“Continuous activity doesn’t mean sustained attention,” points out Ron Steingard, MD, a child and adolescent psychiatrist at the Child Mind Institute. “The task is changing so rapidly, short bursts of attention are all that’s involved. These games are constantly shifting focus, and there is instant gratification and reward.”
It makes sense the kids with ADHD would find games more compelling than the average person. “Nothing else in life moves that quickly and rewards that spontaneously,” notes Dr. Steingard.
Dr. Steingard points out that one theory developed by evolutionary biologists for the presence of ADHD in the gene pool is that it gave early tribes an advantage to have people watching the periphery of the camp who were hyper-vigilant to any sign of danger, from any direction. Similarly, “video games throw stimuli at many different visual points, and to play well you have to be able to pay attention to all of them at the same time. If you’re too linear or methodical it won’t work.”
Are these games addictive for children with ADHD, since presumably they trigger the release of dopamine? “Only in the sense that any pleasure is addictive,” says Dr. Steingard. “Anything that makes you feel good drives the same circuit path.”
But the claim has been made by some researchers that the constant stimulation and instant rewards of games raise the bar for kids to pay attention in normal, less stimulating situations where you have to work harder to get rewards.
An Iowa State University study of some 3,000 children and adolescents from Singapore, measured over 3 years, found that children who spent more time playing video games were more impulsive and had more attention problems. Researchers interpreted the findings to suggest that video game playing can “compound kids’ existing attention problems.”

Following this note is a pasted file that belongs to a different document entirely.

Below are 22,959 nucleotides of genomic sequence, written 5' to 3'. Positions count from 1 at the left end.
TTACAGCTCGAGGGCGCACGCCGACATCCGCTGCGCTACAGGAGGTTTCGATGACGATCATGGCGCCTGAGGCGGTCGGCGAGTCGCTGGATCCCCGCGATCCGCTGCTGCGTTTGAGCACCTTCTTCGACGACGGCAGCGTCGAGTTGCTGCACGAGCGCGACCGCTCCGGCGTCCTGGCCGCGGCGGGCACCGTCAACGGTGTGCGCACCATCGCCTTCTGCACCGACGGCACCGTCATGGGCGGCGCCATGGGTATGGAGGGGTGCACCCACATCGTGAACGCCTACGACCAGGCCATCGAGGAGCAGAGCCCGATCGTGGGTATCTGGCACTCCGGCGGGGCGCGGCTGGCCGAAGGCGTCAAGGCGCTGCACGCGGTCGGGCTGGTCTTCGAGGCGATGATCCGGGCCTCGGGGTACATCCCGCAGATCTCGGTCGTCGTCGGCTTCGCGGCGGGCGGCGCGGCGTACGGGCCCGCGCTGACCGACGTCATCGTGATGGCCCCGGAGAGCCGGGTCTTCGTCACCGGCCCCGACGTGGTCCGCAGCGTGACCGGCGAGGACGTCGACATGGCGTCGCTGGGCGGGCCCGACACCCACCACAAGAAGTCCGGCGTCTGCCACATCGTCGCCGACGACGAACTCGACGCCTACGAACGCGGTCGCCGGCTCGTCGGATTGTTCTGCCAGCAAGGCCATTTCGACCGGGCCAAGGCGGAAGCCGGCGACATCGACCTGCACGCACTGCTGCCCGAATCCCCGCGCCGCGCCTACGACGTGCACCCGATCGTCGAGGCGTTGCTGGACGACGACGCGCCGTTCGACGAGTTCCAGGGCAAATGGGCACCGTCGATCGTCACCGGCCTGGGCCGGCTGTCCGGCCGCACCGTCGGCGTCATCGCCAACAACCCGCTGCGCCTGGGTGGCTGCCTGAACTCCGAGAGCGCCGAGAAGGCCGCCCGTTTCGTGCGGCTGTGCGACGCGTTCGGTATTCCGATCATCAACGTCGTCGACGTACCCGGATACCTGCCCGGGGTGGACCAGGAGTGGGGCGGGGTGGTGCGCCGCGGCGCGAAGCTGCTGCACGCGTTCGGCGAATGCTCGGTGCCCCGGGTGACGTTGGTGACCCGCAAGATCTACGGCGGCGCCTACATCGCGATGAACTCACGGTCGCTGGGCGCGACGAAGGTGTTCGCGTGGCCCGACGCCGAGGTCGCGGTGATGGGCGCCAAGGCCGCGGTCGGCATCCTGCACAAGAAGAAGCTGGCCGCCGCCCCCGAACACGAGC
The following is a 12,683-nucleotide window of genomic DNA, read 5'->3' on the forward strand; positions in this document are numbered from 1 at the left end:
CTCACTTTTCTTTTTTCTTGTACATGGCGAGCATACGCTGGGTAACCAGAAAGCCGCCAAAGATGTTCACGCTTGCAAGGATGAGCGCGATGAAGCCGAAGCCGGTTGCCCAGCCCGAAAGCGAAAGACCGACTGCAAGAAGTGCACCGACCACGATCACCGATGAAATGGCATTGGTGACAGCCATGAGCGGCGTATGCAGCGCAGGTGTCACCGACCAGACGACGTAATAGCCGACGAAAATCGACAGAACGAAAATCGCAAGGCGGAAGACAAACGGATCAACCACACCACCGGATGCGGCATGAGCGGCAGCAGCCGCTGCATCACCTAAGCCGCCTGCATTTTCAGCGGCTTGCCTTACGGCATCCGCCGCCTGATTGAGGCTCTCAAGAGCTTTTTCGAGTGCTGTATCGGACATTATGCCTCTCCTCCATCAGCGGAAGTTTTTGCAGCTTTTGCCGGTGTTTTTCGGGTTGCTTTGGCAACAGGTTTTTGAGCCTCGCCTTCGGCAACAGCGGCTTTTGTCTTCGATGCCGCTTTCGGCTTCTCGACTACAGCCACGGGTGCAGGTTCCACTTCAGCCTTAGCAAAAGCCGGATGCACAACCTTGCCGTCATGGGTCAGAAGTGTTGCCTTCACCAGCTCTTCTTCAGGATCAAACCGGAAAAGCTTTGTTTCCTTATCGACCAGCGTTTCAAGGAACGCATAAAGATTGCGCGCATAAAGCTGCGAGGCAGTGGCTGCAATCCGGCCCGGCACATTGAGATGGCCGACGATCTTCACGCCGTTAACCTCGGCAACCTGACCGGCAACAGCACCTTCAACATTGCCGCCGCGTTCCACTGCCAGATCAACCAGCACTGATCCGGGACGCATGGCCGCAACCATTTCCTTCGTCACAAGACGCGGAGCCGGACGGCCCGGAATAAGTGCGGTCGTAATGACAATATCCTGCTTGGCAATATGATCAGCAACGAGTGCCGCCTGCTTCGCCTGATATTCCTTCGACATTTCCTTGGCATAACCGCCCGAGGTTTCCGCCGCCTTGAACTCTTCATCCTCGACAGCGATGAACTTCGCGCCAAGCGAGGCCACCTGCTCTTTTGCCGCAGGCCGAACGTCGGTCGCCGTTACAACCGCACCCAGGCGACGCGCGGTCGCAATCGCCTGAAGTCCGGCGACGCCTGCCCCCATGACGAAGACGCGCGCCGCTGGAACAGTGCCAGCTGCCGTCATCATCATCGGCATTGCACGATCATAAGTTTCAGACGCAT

But the study results don’t offer supporting evidence that the games cause or worsen the attention problems — they just suggest that kids who play the most have more severe ADHD symptoms. Dr. Steingard says there’s no evidence of causality here.It could be that kids who have the most severe ADHD symptoms are the most drawn to video games.
What gamers are missing
That isn’t to say that kids spending an unlimited amount of time playing these games isn’t harmful, but it’s a different kind of harm. The problem is that all that screen time means time not spent doing other things more valuable for their development, including interacting with family and friends.
Since social skills are a challenge for many kids with ADHD, who have trouble paying attention and reining in their impulsivity, the cost can be high. “It’s not healthy socially to spend a lot of time by yourself playing games in lieu of doing something with people,” says Dr. Steingard. But he adds that that’s a global concern — not just for kids with ADHD. “No kid should spend unlimited time sitting in front of a screen in lieu of playing with other kids.”
The American Academy of Pediatrics recommends an hour per day of total media screen time for elementary school children, and two hours for kids in secondary school. American children, Gentile says, currently average more than six hours of screen time per day.